Friday, March 25, 2011

Rocky Mountain High

Tonight is the last night of our Spring Break vacation in Colorado. I didn't realize it had been four years since we had last come out to visit my sister and see the mountains. It doesn't take long for everything to feel familiar to me, but I forget my family hasn't been here as often as I have. The kids were much younger the last time we were here and didn't share many of my memories.

So we made some new ones.

While the weather has been volatile, it still beats Chicago hands down where our home town has suffered an average of 32 degrees this week. The sun shines bright and often in Colorado and it has been a welcome relief on the colder days (40's) and downright balmy on the warmer ones (60's). Until this week, we hadn't worn shorts since last September and we have the pasty legs to prove it.

If you've never been to Colorado I highly recommend you visit. You begin to realize the semantics of words like "majestic" when you see the mountain terrain. And for those with faith, you see God revealed in His creation in ways you may never have known before.

We started the week out with a trip to Colorado Springs - hit the Air Force Academy for the first time in over 15 years and returned to the Garden of the Gods (although my kids call it the Garden of the One True God). My sister generously took the kids for several days and booked a cabin in Estes Park for Dan and I as a belated 20th anniversary present.

It was glorious.

We spent our first night having a quick meal at a Mexican restaurant on an open rooftop. We walked around the charming little town with all it's shops and had dinner in the famous Stanley Hotel our second night. On the third day my sister brought the kids up and we knocked around town some more and played games by the fire. Our final day there we drove around Rocky Mountain National Park and stopped to hike a bit at Sprague Lake and Bear Lake.

I had forgotten the last time we were here it was summer.

There was a LOT of snow in the mountains. Bear Lake was completely frozen. Soooo...we sort of let Ryan walk across the whole thing. I should have disclosed first that it was after we watched several adults do it and many people were right next to him the whole time. The girls made it quite a ways as well. That's one of those stories you tell the grandparents well after everyone is safely back on firm ground.

Our last day we hung out at the Denver Zoo and it was a perfect day - almost 60 degrees with all the animals out and a lot less walking than Brookfield.

Tomorrow we start the long road trip back. My prayer is that when we get back home we can maintain some of the slower pace, outdoor fun, and appreciation for God's creative power.

Monday, March 7, 2011

Sweetheart Dance

Saturday night my husband took a young lady out for dinner and dancing. The young lady was my 11 year old daughter and the dance was the annual Girl Scouts Sweetheart Dance. We use to call it the Daddy-Daughter dance, but we've realized over the years that not every girl is fortunate enough to attend with her dad. This is their 5th consecutive year going.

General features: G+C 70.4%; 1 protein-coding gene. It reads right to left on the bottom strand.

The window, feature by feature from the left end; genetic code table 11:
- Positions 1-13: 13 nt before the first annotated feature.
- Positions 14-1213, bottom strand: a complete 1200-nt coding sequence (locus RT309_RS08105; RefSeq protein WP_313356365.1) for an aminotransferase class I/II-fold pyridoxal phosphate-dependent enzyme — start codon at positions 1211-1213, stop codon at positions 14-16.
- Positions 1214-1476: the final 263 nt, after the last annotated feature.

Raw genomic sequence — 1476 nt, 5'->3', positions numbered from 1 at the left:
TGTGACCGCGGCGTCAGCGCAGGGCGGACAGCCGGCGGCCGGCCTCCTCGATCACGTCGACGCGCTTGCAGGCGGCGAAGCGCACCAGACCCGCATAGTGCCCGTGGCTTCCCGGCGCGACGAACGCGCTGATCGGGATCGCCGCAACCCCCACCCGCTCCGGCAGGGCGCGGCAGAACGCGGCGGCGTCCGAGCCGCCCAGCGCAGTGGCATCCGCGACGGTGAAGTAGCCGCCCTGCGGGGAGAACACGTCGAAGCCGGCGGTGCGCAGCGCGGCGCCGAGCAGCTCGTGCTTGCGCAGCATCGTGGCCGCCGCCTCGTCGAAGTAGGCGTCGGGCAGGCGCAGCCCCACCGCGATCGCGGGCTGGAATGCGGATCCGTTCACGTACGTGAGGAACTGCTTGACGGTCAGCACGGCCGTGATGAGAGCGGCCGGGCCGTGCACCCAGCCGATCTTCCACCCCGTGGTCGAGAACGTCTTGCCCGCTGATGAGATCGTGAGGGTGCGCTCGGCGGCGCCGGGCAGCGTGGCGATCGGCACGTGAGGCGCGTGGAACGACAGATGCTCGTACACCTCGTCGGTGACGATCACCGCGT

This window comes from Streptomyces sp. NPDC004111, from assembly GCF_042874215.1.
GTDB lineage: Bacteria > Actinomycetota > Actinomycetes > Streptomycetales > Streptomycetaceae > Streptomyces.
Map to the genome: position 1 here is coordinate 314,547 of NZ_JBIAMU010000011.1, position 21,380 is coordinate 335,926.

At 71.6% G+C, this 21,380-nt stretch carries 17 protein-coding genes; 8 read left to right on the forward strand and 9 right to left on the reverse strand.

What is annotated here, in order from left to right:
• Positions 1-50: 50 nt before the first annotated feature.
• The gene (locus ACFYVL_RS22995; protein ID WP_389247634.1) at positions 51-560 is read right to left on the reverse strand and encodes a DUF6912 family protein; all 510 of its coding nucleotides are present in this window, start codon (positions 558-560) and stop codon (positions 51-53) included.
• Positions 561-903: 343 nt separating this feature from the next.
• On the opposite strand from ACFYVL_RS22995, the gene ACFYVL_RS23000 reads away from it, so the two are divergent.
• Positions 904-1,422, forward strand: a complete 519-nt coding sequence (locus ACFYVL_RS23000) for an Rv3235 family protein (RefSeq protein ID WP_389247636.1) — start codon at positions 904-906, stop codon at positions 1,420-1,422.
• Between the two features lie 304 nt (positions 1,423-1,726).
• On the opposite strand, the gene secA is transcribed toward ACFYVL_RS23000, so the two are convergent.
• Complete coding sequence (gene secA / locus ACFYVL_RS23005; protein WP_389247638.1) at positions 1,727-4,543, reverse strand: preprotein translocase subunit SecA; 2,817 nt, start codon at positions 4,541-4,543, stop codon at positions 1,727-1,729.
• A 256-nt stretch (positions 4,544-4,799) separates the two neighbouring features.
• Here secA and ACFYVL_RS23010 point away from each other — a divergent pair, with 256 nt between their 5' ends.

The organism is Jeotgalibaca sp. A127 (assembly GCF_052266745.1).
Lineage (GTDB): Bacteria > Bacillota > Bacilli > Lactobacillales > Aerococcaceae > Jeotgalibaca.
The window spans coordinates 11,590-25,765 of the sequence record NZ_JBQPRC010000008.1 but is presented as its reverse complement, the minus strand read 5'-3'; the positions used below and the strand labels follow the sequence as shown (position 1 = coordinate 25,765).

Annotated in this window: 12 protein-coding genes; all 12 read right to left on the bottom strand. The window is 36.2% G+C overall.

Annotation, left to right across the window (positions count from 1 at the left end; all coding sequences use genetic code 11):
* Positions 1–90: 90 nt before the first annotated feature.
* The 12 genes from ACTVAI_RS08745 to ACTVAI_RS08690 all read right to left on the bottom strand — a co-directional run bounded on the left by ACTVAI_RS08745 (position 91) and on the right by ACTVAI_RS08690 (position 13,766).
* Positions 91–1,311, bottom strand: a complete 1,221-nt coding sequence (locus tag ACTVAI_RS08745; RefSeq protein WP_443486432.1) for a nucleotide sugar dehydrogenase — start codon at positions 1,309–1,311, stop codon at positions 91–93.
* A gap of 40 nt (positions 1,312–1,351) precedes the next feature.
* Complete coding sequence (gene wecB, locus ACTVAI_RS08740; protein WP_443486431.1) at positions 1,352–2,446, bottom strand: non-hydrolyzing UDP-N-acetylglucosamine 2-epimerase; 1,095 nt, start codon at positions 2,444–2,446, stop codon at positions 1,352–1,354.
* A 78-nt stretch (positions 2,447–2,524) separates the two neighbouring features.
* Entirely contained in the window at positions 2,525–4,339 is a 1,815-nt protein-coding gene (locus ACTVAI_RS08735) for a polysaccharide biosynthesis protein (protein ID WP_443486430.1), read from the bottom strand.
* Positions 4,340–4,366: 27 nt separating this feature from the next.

It's also their last.

Maggie leaves the grade school that hosts the dance at the end of this school year. The last dance of the night was only for 6th grade girls and their dads - it was set to U2's "The Sweetest Thing." It's a good thing I wasn't there or I'd have been bawling my eyes out.

I've heard people tell me my whole life - you blink and it's over - they grow up so quick - don't miss these moments, etc. And now I'm the one telling the new moms the same things.

Ryan always adds a little levity to the situation though. When he asked where they were going for dinner, Maggie told him Olive Garden. And Ryan said, "Olive Garden?! I LOVE that place! No matter what you order they ask you if you want cheese on it!!"

Thursday, March 3, 2011


We went to our second wake in as many weeks tonight. A neighbors father passed away after a quick battle with a rare disease. Her kids are about the same ages as ours and we've lived two doors away for over a decade now. Her father would often come over with his big black pick-up truck and all the neighborhood kids would climb in the back and hide under moving blanks to jump out and surprise him. He always played along.

After watching some of their cousins say "good-bye" to their grandmother when my sister--in-law's mom passed a couple of weeks ago and now their school friends do the same with their grandpa my kids are beginning to realize the same thing may happen to them sooner rather than later.

We've been so blessed to have both sets of grandparents still living, each within ten minutes of our house and active in our kids lives. But it's dawning on all of us now we won't have them here forever.

Each time we hear about someone dying Maggie seems to re-mourn the loved ones who passed during her lifetime. Mostly Great Aunts and Uncles. Of course my knee-jerk reaction is to make her feel better about it but I'm beginning to realize there's value in letting her grieve for those we miss.

I'm increasingly aware of these opportunities to preach the Gospel to her and to myself.

This life is so short. The older I get the faster it goes.

What an equally sobering and comforting thought it is to know this life does not begin to compare with what our heavenly Father has in store for those who love Him.